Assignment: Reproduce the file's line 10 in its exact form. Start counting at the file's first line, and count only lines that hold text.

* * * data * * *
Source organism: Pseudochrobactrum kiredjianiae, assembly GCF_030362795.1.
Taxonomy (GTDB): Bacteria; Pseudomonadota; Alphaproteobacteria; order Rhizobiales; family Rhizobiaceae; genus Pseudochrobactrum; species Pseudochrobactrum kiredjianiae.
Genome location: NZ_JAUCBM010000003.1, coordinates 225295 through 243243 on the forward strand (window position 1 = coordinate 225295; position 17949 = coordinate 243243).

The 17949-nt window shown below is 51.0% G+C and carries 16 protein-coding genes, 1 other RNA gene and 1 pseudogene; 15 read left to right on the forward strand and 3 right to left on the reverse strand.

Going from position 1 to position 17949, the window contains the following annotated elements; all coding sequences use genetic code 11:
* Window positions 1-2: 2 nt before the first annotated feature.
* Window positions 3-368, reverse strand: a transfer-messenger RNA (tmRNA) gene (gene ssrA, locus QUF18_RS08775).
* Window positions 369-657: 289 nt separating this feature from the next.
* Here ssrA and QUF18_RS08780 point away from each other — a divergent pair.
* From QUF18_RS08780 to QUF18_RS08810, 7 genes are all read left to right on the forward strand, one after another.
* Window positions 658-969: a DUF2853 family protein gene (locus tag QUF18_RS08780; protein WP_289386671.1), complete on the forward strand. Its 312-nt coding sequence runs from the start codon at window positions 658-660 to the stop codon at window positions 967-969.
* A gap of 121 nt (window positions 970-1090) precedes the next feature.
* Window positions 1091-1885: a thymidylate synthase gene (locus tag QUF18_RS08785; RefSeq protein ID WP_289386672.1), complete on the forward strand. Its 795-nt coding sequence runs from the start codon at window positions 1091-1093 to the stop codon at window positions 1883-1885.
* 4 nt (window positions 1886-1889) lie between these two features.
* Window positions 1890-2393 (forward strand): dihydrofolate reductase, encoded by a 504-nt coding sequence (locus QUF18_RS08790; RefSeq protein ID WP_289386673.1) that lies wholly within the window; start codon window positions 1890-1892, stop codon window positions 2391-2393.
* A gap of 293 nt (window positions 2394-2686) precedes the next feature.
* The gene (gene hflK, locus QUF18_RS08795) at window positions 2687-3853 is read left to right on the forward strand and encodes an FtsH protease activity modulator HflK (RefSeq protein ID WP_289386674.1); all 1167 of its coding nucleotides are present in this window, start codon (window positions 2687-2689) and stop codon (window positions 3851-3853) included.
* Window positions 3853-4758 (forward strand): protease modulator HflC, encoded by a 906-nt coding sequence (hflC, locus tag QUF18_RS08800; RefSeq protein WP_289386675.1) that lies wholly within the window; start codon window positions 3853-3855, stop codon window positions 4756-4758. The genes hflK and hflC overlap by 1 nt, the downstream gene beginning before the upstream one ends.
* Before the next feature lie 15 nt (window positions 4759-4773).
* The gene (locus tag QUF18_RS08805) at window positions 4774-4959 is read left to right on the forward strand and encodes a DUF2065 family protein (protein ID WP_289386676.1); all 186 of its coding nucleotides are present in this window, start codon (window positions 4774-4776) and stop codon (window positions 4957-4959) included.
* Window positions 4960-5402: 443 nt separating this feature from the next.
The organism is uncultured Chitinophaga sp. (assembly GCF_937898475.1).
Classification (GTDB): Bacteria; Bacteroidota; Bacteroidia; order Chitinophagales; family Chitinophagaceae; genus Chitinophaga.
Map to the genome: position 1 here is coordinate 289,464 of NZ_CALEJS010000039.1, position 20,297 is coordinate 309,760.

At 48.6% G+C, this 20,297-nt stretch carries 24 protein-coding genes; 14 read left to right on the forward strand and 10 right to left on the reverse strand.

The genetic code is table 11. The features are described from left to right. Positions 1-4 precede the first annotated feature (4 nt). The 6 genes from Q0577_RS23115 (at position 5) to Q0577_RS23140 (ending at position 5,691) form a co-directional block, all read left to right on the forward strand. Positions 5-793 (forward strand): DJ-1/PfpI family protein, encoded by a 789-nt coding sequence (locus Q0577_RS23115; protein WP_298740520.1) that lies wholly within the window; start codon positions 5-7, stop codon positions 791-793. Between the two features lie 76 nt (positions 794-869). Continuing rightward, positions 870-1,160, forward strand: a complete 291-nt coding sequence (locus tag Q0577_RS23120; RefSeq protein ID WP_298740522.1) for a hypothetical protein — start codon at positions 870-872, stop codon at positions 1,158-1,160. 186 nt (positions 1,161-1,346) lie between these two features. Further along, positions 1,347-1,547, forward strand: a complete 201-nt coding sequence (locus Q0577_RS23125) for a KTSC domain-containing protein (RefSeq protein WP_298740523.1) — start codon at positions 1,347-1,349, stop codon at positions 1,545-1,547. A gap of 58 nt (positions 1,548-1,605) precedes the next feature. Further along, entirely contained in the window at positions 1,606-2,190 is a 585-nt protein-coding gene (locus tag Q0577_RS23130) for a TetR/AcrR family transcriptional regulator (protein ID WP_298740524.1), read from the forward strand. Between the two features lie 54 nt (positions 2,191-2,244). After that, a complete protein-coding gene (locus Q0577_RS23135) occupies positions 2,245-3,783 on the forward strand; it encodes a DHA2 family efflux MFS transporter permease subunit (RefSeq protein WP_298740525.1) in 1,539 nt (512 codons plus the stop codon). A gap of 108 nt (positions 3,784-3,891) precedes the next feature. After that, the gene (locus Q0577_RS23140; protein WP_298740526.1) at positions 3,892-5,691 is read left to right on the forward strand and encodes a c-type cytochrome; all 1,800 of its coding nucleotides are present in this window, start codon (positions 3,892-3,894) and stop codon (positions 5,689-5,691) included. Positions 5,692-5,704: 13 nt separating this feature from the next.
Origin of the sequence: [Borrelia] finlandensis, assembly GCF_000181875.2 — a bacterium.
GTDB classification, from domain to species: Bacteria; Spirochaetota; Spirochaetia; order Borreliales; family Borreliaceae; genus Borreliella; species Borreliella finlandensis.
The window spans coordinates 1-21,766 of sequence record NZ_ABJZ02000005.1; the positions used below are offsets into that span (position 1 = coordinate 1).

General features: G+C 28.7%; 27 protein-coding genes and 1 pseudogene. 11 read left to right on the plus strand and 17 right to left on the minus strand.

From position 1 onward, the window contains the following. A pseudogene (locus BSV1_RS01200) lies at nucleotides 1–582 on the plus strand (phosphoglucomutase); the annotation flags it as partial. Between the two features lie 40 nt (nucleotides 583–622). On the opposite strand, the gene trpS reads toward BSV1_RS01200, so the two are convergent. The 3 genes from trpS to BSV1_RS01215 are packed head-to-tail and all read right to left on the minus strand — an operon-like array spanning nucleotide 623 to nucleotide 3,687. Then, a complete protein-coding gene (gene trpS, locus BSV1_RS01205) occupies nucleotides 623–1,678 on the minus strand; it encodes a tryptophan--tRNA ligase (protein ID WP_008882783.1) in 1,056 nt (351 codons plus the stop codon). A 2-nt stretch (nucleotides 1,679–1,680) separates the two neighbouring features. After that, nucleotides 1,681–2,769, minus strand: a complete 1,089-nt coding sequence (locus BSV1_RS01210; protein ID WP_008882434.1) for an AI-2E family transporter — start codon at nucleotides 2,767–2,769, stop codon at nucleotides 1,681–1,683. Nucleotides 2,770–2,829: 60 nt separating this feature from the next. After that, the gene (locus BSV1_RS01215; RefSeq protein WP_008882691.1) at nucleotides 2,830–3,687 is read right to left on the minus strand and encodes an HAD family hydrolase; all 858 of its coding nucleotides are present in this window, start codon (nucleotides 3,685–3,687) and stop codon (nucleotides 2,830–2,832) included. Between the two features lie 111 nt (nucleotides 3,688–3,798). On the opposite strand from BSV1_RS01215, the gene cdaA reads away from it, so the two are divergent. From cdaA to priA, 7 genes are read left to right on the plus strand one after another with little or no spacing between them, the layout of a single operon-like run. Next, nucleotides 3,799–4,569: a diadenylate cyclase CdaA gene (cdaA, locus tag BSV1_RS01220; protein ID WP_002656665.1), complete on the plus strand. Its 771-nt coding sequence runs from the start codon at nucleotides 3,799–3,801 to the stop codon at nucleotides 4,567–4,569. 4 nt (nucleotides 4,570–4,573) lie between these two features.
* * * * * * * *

* From QUF18_RS08780 to QUF18_RS08810, 7 genes are all read left to right on the forward strand, one after another.